Then, the only question is: how does the iBuyer sell, and how much do they make? In Zillow’s case, the answer is that they sell through their existing agent network, and they make a margin of 0.2%, before interest costs, or -1%, after interest. At scale, they want to make 4–5% on the transaction, and lose 1–2% to corporate overhead. This math depends a lot on scale: right now, interest alone is about 10% of their costs, but halving the time they hold homes means halving the interest cost per home, and there are likely other economies of scale as well. If they have homes that fit the needs of some buyers, that’s good; if they have a home for every buyer on their site, turnover soars, interest costs per transaction approach zero, and the business starts to look pretty decent.
And that’s ignoring the mortgage side. Lead-generation for mortgages is a skewed business. If it’s lead-gen in the sense of an email address from someone vaguely interested in comparing mortgages, that’s worth tens of dollars, but if it’s the name and phone number of someone who is about to sell one house and buy another, the value of that lead is in the thousands. It’s a large financial transaction with someone who needs money and has collateral, and that’s worth a lot.
But it’s also worth a lot because actually originating a mortgage is hard. One industry participant I talked to claimed that it’s the most regulated part of the economy outside of healthcare. Brokers basically have a fiduciary duty; if they get paid to pitch a mortgage that doesn’t also offer the best rate, they’re in big trouble.
Actually scaling a mortgage business is hard, too. Approval happens county-by-county, so if you want to tie mortgages to a real estate brokerage business, your options are either a) somehow get regulatory approval everywhere, and also constantly explain to bureaucrats at the CFPB why your model isn’t against the rules, or b) work closely with a large bank, which has effectively unlimited capital and can originate a mortgage everywhere, but who will also have bureaucrats demanding that you explain yourself. In consumer finance, rapid growth tends to accompany some combination of rule-bending and credit quality deterioration, so any iBuyer whose mortgage arm achieves rocketship/unicorn growth rates should expect to spend a lot of time and energy on lobbying.
So let’s set aside the mortgage part. It’s a piece of the story, but more a piece of the 2029 story than the 2019 story. Instead, we can focus on the economics of buying homes and selling them.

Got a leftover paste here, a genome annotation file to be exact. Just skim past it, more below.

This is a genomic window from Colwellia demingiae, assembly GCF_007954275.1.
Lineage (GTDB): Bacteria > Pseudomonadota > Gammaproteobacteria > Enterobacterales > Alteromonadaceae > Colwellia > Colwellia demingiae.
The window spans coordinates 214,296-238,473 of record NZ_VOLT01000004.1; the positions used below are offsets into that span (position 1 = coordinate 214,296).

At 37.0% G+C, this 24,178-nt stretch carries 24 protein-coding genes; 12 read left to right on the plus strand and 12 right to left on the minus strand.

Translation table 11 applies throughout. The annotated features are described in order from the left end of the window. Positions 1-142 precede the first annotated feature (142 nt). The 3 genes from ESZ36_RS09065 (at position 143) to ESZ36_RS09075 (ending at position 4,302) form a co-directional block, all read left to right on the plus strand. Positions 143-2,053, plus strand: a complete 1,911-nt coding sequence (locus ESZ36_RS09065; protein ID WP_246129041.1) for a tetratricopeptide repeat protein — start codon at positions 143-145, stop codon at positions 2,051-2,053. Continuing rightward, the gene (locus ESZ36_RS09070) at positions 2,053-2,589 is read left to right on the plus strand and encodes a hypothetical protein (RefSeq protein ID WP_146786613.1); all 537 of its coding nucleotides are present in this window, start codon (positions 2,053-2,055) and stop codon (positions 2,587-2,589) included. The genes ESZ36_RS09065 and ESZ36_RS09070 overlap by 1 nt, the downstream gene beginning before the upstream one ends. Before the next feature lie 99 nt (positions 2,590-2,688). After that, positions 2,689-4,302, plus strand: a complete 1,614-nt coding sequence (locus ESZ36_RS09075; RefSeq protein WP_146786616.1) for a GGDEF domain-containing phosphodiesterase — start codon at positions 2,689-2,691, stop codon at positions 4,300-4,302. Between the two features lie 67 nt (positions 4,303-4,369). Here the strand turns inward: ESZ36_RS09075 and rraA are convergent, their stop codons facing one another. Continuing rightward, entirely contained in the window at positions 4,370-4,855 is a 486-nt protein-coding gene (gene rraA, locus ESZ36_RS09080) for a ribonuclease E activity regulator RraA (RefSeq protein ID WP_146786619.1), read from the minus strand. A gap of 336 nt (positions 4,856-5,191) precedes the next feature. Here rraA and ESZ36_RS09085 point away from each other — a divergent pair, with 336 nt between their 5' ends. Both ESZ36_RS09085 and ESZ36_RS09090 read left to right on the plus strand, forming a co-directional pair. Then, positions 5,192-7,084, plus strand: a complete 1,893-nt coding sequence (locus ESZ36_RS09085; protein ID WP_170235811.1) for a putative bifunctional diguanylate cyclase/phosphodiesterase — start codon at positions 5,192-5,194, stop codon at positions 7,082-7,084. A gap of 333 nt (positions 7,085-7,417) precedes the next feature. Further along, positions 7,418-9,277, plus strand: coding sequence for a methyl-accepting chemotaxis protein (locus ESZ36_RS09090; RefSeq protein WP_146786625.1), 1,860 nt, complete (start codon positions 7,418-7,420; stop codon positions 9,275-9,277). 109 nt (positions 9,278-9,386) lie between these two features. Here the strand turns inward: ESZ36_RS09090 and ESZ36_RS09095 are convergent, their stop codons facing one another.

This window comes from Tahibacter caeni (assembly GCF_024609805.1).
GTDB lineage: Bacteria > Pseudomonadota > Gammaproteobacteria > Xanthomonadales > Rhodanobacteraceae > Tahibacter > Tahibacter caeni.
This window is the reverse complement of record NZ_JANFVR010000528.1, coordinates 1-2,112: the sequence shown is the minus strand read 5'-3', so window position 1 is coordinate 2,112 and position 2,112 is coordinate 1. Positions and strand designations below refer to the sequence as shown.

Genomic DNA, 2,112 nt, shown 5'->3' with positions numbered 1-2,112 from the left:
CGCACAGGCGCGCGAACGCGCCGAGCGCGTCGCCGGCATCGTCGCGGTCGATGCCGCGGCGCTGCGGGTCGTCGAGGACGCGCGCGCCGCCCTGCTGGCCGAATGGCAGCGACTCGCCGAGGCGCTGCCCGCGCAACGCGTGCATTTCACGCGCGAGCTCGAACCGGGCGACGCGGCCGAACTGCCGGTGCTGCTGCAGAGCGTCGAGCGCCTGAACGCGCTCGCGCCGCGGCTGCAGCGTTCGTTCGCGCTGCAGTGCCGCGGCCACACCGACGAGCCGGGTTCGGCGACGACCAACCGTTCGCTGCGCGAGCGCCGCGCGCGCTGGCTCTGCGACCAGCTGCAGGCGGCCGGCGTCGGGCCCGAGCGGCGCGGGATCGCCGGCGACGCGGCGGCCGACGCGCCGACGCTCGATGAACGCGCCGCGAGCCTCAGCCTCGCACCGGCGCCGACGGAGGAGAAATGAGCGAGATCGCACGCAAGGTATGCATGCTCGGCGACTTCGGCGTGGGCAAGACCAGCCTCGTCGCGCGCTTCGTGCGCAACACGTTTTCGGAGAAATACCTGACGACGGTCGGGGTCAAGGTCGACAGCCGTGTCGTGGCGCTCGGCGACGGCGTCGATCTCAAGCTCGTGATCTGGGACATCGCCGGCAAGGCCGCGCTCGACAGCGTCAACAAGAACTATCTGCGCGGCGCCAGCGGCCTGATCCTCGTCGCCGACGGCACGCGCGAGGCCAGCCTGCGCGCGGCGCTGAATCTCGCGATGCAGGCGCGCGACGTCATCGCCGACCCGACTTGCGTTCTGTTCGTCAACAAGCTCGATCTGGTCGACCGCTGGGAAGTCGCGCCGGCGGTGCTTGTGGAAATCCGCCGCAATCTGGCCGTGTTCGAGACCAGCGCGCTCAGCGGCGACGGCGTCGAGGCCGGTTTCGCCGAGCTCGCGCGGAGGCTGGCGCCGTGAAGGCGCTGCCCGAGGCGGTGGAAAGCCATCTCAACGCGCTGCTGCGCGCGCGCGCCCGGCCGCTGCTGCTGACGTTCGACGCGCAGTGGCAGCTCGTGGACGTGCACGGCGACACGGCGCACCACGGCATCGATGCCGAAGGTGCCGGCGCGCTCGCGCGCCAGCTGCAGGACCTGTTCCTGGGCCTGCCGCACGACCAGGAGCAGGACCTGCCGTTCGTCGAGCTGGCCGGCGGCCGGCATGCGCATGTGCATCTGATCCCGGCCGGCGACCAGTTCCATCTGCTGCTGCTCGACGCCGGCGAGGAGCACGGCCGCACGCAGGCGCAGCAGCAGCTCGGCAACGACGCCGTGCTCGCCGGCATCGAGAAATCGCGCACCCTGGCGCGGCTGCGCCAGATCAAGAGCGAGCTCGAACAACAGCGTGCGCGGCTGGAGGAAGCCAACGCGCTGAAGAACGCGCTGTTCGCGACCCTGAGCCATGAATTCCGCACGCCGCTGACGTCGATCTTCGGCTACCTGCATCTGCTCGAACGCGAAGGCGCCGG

From Zillow’s Q1 ’19 earnings, here’s how they break out the economics:
They cite some levers for raising their margins — note that their long-term margins do not assume any revenue from the “adjacencies” they mention:
These adjacencies vary in value, though. Moving leads, for example, seem to cost under $100. At the $730/home pre-interest margin, that’s material. But in a steady state, it’s not. Remodeling leads are in the $200–300 range. Home seller leads are big — Zillow is obviously a bit opaque on exactly who pays how much for a lead, although they are quite clear on the general argument that Zillow leads are very cheap.
Overall, it’s not out of the question that iBuyers can drive the kind of long-term economics Zillow talks about, merely by scaling up some of their repeat costs. Lead-gen on top of that would be gravy — a few drops for moving and remodeling, big but possibly unattainable dollops for mortgages.
The Supply Side: Taking Advantage of Bubbles and Legibility
Zillow is buying homes in markets like Phoenix, Las Vegas, and Miami. Opendoor is in similar markets. Both companies skew towards the “sand states” that were ground zero for the real estate bubble. This is not a coincidence: the bubble increased housing supply in these markets, and in order to most efficiently increase supply, homebuilders tended to standardize homes. This reduces the number of variables necessary to model the market price of a home — a model with fewer features is a model that’s less likely to overfit.
I actually lived in Phoenix for a year during the height of the bubble (2005–6), and it was creepy how identical houses were. There were a handful of templates copied over and over again. The iBuyer model is not going to come to Brooklyn for quite a while; walkups, old heating and plumbing, and mixed-use neighborhoods all make it hard for your algorithm to spit out a consistent price. How is Opendoor going to evaluate my old apartment located above a Thai restaurant, that smelled strongly of Moo Tod and Pad See Ew from about 11am to 10pm, with a living room whose floor sloped noticeably enough that pens and pencils all accumulated against one wall? The confidence interval for the price of an old building is a mile wide; one resident’s “charming” is another one’s Lovecraftian.